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Government faces backlash over decision to approve use of ‘bee-killing’ pesticide

The EU had previously imposed a ban on the use of the pesticide

The government has come under criticism over its decision to approve the use of what is allegedly a ‘bee-killing’ pesticide.

The criticism from environmental groups and Swedish climate activist Greta Thunberg arose after the Department for Environment, Food and Rural Affairs (Defra) authorised a product containing neonicotinoid to treat sugar beet seed this year.

The EU had previously imposed a ban on the use of the pesticide.

Matt Shardlow, Chief Executive Officer of conservation group Buglife, said: “We are very upset, this is an environmentally regressive decision by Defra, destroying wildflowers in the countryside to prevent them transferring insecticides to bees, is obviously beyond the pale.

“In addition, no action is proposed to prevent the pollution of rivers with insecticides applied to sugar beet.  Nothing has changed scientifically since the decision to ban neonics from use on sugar beet in 2018, they are still going to harm the environment.

“The new question is how will the increased use of herbicides on field margins and hedgerows add to the onslaught being experienced by insect populations.”

Commenting on the reports, Greta Thunberg wrote on Twitter: “UK Government has announced a ‘bee-killing pesticide so poisonous that is banned by the EU’ may be used in England.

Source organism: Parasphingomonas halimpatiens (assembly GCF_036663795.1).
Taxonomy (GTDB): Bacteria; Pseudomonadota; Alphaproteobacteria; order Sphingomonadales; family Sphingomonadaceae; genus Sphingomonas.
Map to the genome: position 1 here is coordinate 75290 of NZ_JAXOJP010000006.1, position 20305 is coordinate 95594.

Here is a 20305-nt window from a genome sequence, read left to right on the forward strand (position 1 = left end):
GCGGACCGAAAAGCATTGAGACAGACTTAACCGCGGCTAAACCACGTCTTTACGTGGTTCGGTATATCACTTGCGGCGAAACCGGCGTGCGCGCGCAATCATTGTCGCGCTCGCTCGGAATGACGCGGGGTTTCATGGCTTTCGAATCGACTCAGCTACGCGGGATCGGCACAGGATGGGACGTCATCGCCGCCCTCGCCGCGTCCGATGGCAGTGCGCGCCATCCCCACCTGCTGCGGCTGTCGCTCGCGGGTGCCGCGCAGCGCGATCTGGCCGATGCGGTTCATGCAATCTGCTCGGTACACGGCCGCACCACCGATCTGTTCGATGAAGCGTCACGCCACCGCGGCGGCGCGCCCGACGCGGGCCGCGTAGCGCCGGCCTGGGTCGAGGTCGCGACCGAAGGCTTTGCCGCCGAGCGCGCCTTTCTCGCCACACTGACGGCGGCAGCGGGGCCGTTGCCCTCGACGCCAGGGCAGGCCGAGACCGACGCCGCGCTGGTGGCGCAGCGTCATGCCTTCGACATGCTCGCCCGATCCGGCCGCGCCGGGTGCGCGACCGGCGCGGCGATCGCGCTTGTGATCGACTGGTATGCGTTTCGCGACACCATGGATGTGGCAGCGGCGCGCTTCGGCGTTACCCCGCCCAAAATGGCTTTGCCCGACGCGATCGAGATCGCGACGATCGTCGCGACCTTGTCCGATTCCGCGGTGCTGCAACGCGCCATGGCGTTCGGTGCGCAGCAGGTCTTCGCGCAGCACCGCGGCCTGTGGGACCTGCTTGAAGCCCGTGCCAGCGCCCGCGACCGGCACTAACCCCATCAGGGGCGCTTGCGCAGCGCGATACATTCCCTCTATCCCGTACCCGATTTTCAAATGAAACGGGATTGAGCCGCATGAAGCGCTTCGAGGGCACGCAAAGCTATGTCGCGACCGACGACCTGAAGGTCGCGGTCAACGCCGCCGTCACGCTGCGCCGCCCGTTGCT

“New coal mines and pesticides, the UK’s so-called ‘green industrial revolution‘ is off to a great start’.

Defra said sugar beet seedlings are vulnerable to predation by aphids which have the potential to spread beet yellows virus.

Aphids are insects that suck the fluids from plants, damaging crops.

According to official figures, sugar beet crops have been severely affected and 2020 yields are forecast to be down by up to 25% compared to previous years.

Defra explained the neonicotinoid Syngenta’s Cruiser SB will provide emergency protection while the beet industry develops alternative solutions. It added that the pesticide’s exceptional use will be strictly controlled.

A Defra spokesperson said: “Emergency authorisations for pesticides are only granted in exceptional circumstances where diseases or pests cannot be controlled by any other reasonable means. Emergency authorisations are used by countries across Europe.

“Pesticides can only be used where we judge there to be no harm to human health and animal health and no unacceptable risks to the environment. The temporary use of this product is strictly limited to a non-flowering crop and will be tightly controlled to minimise any potential risk to pollinators.”

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